Can you to me how it works with the catagories and decks and all that stuff. You gave me a detailed explanation several months ago which I printed out and I cannot find if for the life of me, now. I am needing an understanding of which decks are the best on the Sun. We are guaranteed a BF or a BE on the Caribe. What makes one catagory better than another. Is it placement on the ship (i.e. middle as opposed to the very fore or aft). Last cruise we got the last room on the Baja on the Starboard aft and we definitely could feel the motion of the ship, alot. (Alaska). We dont have a stateroom assignment yet. I am praying it wont be in the very front or the very back (AGAIN). I am needing one of your famous lessons, again!
There are many factors that can influence the relative ranking of categories of cabins. By way of example, a cabin that is larger than the standard size (usually called "deluxe") will have a higher category than a cabin of the standard size. Likewise, a cabin with a balcony that's larger than standard size will be a higher category than a cabin with a standard balcony, suites rank higher than standard cabins, etc.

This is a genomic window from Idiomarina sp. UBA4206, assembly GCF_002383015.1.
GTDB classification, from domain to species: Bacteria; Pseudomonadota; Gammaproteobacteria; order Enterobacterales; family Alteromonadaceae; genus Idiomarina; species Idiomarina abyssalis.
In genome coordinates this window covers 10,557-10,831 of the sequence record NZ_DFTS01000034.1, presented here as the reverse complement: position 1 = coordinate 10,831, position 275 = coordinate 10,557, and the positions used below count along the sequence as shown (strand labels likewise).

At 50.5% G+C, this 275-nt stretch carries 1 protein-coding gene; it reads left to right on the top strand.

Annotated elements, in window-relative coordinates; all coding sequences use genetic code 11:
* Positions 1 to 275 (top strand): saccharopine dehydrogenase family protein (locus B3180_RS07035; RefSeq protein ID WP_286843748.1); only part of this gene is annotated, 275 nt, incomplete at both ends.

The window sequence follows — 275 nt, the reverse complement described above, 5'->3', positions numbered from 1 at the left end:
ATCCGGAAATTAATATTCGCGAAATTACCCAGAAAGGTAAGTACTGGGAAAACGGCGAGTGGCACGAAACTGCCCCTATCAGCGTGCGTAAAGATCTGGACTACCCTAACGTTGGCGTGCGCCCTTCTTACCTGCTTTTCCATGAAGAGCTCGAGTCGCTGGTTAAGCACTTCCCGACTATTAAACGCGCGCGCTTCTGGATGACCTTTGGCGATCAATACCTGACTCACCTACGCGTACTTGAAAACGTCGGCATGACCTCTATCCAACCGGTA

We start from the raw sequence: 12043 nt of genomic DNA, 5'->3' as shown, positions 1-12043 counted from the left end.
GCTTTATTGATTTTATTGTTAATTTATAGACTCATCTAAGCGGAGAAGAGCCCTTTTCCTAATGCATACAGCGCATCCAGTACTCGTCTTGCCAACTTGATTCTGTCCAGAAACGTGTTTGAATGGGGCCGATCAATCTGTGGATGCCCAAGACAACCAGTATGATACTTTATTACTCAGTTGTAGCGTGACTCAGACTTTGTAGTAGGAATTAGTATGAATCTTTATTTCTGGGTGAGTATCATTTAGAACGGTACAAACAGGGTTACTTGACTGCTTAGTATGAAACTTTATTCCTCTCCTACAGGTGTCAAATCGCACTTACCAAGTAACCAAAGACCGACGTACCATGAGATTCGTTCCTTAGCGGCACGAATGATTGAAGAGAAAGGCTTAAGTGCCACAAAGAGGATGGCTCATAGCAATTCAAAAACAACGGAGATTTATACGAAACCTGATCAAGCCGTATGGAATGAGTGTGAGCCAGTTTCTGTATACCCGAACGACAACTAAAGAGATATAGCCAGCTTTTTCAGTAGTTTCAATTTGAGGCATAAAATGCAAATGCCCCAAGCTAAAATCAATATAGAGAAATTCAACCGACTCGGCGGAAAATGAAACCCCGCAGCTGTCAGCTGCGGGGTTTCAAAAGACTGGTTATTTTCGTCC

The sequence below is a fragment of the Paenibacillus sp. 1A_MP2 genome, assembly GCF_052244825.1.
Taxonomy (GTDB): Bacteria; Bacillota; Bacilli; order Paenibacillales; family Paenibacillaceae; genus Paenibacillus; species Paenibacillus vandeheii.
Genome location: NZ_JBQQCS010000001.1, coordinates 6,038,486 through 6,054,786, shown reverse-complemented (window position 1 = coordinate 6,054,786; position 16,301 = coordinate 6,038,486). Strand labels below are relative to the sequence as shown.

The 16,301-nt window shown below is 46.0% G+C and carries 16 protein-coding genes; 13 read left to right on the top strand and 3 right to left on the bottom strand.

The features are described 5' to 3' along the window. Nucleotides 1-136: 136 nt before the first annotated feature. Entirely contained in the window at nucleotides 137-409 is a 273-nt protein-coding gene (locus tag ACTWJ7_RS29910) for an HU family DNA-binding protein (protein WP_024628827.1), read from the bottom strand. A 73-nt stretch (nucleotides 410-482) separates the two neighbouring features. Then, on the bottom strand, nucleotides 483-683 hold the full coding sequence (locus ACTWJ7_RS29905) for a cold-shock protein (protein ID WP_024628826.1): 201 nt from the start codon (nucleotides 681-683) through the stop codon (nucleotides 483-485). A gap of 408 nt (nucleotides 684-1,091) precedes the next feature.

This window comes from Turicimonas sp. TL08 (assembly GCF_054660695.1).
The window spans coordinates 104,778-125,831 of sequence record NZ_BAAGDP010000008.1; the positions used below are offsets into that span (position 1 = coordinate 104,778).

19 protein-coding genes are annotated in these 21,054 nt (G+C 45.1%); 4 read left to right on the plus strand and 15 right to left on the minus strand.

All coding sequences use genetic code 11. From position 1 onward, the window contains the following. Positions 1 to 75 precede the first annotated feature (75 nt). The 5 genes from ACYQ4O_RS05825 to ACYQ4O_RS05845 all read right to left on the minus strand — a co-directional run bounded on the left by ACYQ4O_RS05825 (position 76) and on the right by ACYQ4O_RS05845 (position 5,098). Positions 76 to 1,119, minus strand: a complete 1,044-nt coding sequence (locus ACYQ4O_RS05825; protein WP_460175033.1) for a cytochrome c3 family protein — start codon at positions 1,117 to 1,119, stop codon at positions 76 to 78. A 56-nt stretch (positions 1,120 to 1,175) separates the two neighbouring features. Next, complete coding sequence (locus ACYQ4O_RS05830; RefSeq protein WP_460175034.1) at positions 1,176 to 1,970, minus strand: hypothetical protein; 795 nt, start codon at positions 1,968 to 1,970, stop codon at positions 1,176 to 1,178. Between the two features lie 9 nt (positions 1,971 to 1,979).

Among identical cabins, the following rules generally apply.
>> 1. A cabin located amidships will be a higher category than a cabin located foreard or aft on the same deck.
>> 2. A cabin located on a higher deck will be a higher category than a cabin in a similar location on a lower deck.
On Princess's newer ships, the decks immediately below the pool deck, in order, are the Aloha, Baja, Caribe, and Dolphin decks. If you look at the deck plans, you will see that the inside and balcony cabins located amidships on the Baja Deck are the same categories as the respective types of cabins located forward and aft on the Aloha Deck, and one category below the respective types of cabins located amidships on the Aloha Deck and one category above the respective types of cabins located forward or aft on the Baja Deck or amidships on the Caribe Deck. The balcony cabins on the Dolphin Deck and the Emerald Deck of MV Grand Princess, MV Golden Princess, and MV Star Princess break this pattern because they have balconies that are about twice the standard size.